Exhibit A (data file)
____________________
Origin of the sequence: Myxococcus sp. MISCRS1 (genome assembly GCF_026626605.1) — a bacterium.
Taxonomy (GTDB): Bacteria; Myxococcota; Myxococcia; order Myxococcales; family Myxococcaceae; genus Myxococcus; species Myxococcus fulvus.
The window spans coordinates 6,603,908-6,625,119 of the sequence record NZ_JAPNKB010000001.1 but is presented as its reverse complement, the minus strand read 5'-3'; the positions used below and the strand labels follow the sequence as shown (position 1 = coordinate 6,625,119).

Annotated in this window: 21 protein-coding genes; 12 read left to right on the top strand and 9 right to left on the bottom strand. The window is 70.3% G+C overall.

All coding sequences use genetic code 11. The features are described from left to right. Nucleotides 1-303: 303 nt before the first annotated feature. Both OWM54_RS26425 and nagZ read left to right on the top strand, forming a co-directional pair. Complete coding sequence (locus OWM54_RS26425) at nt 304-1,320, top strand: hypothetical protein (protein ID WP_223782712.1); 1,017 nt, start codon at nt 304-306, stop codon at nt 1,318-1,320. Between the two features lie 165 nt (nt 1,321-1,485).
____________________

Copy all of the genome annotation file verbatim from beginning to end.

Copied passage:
Origin of the sequence: Myxococcus sp. MISCRS1 (genome assembly GCF_026626605.1) — a bacterium.
Taxonomy (GTDB): Bacteria; Myxococcota; Myxococcia; order Myxococcales; family Myxococcaceae; genus Myxococcus; species Myxococcus fulvus.
The window spans coordinates 6,603,908-6,625,119 of the sequence record NZ_JAPNKB010000001.1 but is presented as its reverse complement, the minus strand read 5'-3'; the positions used below and the strand labels follow the sequence as shown (position 1 = coordinate 6,625,119).

Annotated in this window: 21 protein-coding genes; 12 read left to right on the top strand and 9 right to left on the bottom strand. The window is 70.3% G+C overall.

All coding sequences use genetic code 11. The features are described from left to right. Nucleotides 1-303: 303 nt before the first annotated feature. Both OWM54_RS26425 and nagZ read left to right on the top strand, forming a co-directional pair. Complete coding sequence (locus OWM54_RS26425) at nt 304-1,320, top strand: hypothetical protein (protein ID WP_223782712.1); 1,017 nt, start codon at nt 304-306, stop codon at nt 1,318-1,320. Between the two features lie 165 nt (nt 1,321-1,485).